My first review of Otomen was also sort of a look at the digital manga content on Viz’s manga app for iPad. I am talking quite a bit about digital comics these past few weeks, but I wanted to go back to Otomen on the iPad and reexamine the series. I have been really enjoying the volumes between 1 and 7, but I think now is an appropriate time to follow up.
Otomen, for those who don’t follow this series, is a comic about a boy named Asuka who appears to be the manliest of men, but secretly loves shojo manga, cooking, sewing, and other “girly” activities. He is paired up with a “manly” girl named Ryo, and manga author named Juta who uses the relationship between the two as the basis of his best-selling manga series “Love Chick.” This pairing is sometimes interrupted by other people, such as a girly-looking boy who admires Asuka’s manliness, a flower-obsessed hunk, and one of Asuka’s rival martial artists who loves makeup. This diverse group all has one thing in common – they appear to be something, but deep inside they are the opposite of what everyone thinks they represent.
I think that there is a lot of truth in this seemingly little message, but I feel like that now that we have reached the 7th volume of the series, the same old plot constructs are getting a little stale. It seems as though the same plot point is used in every major arc in the series. Otomen uses this character technique again and again, and by the time we meet the hard rocker playboy in book 6, it’s almost guaranteed that he is going to be a giant softie. Not that this is bad – it’s actually quite fun to read. Still, I am looking for the series to develop a bit and it has instead stayed mostly the same.
There are some interesting things that happen in this volume despite its overuse of the “don’t judge a book by its cover” thing Otomen loves. We see Juta get into drag once again in order to do an autograph session for “Love Chick,” and meets his first high school sweetheart (the girl who got him into shojo manga in the first place) and a ghost story that Asuka solves despite his reluctance and fear of the supernatural. There is a huge cliffhanger based out of the last chapter that I won’t spoil here, but threatens to change the entire dynamic of Otomen. I doubt that this event will actually happen, because if it does, Otomen would have to be about something more serious. Otomen is mostly just a one-note comedy, so I would imagine whatever happens resolves in a status quo sort of way, but I’ve been wrong about this sort of thing before.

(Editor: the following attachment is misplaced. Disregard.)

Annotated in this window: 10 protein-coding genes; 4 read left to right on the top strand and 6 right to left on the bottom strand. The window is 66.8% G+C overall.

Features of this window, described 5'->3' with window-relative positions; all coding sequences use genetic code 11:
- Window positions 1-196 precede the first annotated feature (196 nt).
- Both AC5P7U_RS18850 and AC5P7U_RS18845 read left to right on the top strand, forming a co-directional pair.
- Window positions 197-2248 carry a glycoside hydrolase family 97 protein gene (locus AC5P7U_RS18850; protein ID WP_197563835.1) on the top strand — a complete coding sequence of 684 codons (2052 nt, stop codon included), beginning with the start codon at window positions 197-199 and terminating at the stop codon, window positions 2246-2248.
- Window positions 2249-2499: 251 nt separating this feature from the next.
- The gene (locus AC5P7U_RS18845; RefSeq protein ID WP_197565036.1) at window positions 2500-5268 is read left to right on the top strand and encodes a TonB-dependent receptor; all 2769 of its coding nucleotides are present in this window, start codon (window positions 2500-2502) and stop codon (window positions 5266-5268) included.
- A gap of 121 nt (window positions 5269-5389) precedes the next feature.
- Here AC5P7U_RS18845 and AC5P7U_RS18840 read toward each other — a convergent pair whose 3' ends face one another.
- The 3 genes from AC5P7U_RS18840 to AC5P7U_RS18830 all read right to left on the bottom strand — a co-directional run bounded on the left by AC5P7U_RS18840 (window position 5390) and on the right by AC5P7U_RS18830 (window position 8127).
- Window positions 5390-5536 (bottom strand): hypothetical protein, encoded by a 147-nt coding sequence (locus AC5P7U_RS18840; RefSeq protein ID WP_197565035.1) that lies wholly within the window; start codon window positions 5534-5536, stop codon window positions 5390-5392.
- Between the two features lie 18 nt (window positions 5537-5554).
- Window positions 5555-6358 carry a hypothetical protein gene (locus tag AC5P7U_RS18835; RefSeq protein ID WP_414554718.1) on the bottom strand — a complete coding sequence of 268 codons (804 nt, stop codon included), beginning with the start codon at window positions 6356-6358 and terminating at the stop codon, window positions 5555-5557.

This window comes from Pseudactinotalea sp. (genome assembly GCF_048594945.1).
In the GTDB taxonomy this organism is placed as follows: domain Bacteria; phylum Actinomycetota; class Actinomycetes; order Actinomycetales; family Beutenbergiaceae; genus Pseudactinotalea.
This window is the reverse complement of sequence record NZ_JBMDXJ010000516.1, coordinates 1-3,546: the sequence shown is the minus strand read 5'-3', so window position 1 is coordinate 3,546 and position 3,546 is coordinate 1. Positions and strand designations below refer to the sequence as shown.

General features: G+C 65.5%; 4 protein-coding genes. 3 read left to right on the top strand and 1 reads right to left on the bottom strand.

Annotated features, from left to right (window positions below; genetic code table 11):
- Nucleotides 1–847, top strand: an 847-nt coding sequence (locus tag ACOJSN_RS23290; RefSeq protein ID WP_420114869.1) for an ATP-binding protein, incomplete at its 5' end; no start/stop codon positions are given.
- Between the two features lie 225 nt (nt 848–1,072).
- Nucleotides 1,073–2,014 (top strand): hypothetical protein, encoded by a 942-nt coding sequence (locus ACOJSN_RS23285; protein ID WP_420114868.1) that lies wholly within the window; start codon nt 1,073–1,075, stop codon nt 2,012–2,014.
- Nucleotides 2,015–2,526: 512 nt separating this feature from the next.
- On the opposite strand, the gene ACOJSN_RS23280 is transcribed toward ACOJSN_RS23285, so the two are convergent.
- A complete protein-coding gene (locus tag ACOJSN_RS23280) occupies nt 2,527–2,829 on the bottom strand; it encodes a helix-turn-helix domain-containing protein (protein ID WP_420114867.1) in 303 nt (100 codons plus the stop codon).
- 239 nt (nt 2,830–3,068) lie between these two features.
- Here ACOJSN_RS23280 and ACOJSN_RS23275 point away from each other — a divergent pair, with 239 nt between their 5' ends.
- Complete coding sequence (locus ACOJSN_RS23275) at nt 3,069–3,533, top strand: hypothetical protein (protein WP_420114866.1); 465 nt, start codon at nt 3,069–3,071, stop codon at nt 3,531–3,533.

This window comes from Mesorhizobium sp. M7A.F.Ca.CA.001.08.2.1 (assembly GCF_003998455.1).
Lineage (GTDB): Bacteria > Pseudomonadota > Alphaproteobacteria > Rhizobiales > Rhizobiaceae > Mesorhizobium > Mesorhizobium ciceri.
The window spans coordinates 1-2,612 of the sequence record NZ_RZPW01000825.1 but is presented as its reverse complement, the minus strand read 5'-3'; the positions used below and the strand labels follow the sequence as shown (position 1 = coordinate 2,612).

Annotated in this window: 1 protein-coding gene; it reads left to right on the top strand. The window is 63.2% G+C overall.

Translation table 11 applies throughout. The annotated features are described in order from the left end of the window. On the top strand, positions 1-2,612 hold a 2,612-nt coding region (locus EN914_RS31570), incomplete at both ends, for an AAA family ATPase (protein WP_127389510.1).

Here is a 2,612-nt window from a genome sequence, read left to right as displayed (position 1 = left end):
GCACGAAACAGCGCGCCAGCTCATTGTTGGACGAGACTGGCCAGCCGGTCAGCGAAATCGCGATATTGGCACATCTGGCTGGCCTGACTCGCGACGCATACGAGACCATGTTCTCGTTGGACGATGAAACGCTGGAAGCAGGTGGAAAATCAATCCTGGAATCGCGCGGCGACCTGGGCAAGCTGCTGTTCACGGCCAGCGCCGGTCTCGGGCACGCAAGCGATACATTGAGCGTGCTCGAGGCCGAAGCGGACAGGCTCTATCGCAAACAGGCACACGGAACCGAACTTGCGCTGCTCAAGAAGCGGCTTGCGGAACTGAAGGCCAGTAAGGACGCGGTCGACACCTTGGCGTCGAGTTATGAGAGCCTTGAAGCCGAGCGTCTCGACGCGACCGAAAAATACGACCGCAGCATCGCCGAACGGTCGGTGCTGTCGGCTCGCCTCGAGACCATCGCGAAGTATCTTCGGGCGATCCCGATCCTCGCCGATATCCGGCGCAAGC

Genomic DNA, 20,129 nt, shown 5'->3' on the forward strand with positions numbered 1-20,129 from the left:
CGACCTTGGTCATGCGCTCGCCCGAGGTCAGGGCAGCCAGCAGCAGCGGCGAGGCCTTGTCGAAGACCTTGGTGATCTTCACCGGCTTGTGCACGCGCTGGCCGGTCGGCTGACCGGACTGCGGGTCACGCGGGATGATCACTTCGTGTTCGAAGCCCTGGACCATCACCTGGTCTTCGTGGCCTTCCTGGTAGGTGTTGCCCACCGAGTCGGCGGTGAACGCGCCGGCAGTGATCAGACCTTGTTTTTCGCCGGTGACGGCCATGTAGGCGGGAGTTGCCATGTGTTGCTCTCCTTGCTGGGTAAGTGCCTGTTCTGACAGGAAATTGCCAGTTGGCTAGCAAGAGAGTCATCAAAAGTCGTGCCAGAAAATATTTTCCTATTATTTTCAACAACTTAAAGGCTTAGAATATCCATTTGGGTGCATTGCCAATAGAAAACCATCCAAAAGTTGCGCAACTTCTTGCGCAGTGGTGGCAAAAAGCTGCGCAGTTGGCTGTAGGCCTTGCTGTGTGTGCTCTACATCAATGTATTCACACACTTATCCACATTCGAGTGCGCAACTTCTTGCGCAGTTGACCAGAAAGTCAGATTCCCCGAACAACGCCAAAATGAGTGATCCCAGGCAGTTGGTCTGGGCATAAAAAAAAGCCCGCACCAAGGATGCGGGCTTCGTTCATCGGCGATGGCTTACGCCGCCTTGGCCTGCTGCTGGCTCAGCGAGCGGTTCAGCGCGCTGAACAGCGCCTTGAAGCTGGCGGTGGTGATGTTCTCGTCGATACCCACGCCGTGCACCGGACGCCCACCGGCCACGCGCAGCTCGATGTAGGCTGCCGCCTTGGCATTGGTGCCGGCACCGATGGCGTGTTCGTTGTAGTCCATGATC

The art in volume 7 is not the best we’ve seen in the series, but it does plenty of good for the stories in this volume. Kanno definitely has the chops for the emotions, the rough action, and the cutesy bento, arts and crafts, and anything else that Asuka gets his hands on. Kanno is especially good at inserting little touches into her art – a good example is when Juta is busy writing manga – he likes to clip back his hair to keep it out of his eyes. This adds to what you know and understand about the character with very minimal talk, and some artists would miss opportunities like this.
While I’ve griped about Otomen in this review a bit, I truly love it to death. The formula, despite being present in essentially every volume, is a good one – Otomen has proven it can be a mine of comedy silver and gold. If you haven’t gotten your hands (or your mouse) on a copy of Otomen yet, do yourself a favor and get it. You won’t regret it. Just make sure you check your normal “this has to happen in shojo manga” expectations at the door.